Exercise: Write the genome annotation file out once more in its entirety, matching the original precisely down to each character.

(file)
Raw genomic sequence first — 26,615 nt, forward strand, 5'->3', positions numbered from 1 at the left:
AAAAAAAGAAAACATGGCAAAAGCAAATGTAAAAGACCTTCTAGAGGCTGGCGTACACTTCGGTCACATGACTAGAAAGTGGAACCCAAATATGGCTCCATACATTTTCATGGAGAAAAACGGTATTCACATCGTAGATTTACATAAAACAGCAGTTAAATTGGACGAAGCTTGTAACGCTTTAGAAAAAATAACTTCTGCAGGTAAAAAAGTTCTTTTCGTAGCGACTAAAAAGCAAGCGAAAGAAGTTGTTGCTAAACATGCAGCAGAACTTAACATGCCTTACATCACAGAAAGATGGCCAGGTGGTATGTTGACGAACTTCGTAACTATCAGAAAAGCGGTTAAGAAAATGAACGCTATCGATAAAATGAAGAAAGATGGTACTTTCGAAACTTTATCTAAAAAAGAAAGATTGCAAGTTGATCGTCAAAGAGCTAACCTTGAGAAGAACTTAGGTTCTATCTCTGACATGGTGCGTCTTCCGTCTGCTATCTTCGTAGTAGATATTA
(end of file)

Raw genomic sequence first — 26,615 nt, forward strand, 5'->3', positions numbered from 1 at the left:
AAAAAAAGAAAACATGGCAAAAGCAAATGTAAAAGACCTTCTAGAGGCTGGCGTACACTTCGGTCACATGACTAGAAAGTGGAACCCAAATATGGCTCCATACATTTTCATGGAGAAAAACGGTATTCACATCGTAGATTTACATAAAACAGCAGTTAAATTGGACGAAGCTTGTAACGCTTTAGAAAAAATAACTTCTGCAGGTAAAAAAGTTCTTTTCGTAGCGACTAAAAAGCAAGCGAAAGAAGTTGTTGCTAAACATGCAGCAGAACTTAACATGCCTTACATCACAGAAAGATGGCCAGGTGGTATGTTGACGAACTTCGTAACTATCAGAAAAGCGGTTAAGAAAATGAACGCTATCGATAAAATGAAGAAAGATGGTACTTTCGAAACTTTATCTAAAAAAGAAAGATTGCAAGTTGATCGTCAAAGAGCTAACCTTGAGAAGAACTTAGGTTCTATCTCTGACATGGTGCGTCTTCCGTCTGCTATCTTCGTAGTAGATATTA